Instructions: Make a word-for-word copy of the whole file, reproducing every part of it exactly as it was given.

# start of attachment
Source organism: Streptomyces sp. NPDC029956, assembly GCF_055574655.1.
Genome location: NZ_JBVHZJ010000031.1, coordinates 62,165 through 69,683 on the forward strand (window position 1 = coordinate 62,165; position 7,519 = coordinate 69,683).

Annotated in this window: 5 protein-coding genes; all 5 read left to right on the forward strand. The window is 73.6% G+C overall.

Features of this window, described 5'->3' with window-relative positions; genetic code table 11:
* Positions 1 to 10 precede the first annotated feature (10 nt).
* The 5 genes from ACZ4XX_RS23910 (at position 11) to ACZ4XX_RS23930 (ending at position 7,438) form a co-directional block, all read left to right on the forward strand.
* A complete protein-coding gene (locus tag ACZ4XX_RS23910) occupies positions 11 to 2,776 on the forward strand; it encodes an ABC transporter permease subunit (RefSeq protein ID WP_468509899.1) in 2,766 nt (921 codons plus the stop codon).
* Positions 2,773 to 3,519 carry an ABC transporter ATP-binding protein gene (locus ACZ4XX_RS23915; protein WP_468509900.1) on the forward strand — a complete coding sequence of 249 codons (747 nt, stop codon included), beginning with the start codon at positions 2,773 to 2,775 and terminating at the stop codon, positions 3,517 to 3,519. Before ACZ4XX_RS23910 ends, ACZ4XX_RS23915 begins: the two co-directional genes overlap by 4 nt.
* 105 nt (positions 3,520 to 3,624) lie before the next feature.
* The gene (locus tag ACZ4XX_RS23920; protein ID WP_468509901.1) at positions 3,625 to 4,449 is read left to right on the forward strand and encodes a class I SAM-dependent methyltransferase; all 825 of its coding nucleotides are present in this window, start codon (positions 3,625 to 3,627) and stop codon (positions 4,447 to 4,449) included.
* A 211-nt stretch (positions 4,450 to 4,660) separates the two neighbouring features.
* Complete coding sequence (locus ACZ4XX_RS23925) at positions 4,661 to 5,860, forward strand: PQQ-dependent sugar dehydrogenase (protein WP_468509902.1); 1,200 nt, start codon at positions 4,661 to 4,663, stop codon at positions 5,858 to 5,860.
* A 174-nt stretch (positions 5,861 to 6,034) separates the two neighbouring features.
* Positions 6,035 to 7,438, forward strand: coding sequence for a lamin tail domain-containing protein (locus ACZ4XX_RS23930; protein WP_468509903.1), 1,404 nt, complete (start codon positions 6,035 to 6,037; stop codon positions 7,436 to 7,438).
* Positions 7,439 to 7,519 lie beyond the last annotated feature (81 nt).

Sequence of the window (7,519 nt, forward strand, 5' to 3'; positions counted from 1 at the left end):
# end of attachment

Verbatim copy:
Source organism: Streptomyces sp. NPDC029956, assembly GCF_055574655.1.
Genome location: NZ_JBVHZJ010000031.1, coordinates 62,165 through 69,683 on the forward strand (window position 1 = coordinate 62,165; position 7,519 = coordinate 69,683).

Annotated in this window: 5 protein-coding genes; all 5 read left to right on the forward strand. The window is 73.6% G+C overall.

Features of this window, described 5'->3' with window-relative positions; genetic code table 11:
* Positions 1 to 10 precede the first annotated feature (10 nt).
* The 5 genes from ACZ4XX_RS23910 (at position 11) to ACZ4XX_RS23930 (ending at position 7,438) form a co-directional block, all read left to right on the forward strand.
* A complete protein-coding gene (locus tag ACZ4XX_RS23910) occupies positions 11 to 2,776 on the forward strand; it encodes an ABC transporter permease subunit (RefSeq protein ID WP_468509899.1) in 2,766 nt (921 codons plus the stop codon).
* Positions 2,773 to 3,519 carry an ABC transporter ATP-binding protein gene (locus ACZ4XX_RS23915; protein WP_468509900.1) on the forward strand — a complete coding sequence of 249 codons (747 nt, stop codon included), beginning with the start codon at positions 2,773 to 2,775 and terminating at the stop codon, positions 3,517 to 3,519. Before ACZ4XX_RS23910 ends, ACZ4XX_RS23915 begins: the two co-directional genes overlap by 4 nt.
* 105 nt (positions 3,520 to 3,624) lie before the next feature.
* The gene (locus tag ACZ4XX_RS23920; protein ID WP_468509901.1) at positions 3,625 to 4,449 is read left to right on the forward strand and encodes a class I SAM-dependent methyltransferase; all 825 of its coding nucleotides are present in this window, start codon (positions 3,625 to 3,627) and stop codon (positions 4,447 to 4,449) included.
* A 211-nt stretch (positions 4,450 to 4,660) separates the two neighbouring features.
* Complete coding sequence (locus ACZ4XX_RS23925) at positions 4,661 to 5,860, forward strand: PQQ-dependent sugar dehydrogenase (protein WP_468509902.1); 1,200 nt, start codon at positions 4,661 to 4,663, stop codon at positions 5,858 to 5,860.
* A 174-nt stretch (positions 5,861 to 6,034) separates the two neighbouring features.
* Positions 6,035 to 7,438, forward strand: coding sequence for a lamin tail domain-containing protein (locus ACZ4XX_RS23930; protein WP_468509903.1), 1,404 nt, complete (start codon positions 6,035 to 6,037; stop codon positions 7,436 to 7,438).
* Positions 7,439 to 7,519 lie beyond the last annotated feature (81 nt).

Sequence of the window (7,519 nt, forward strand, 5' to 3'; positions counted from 1 at the left end):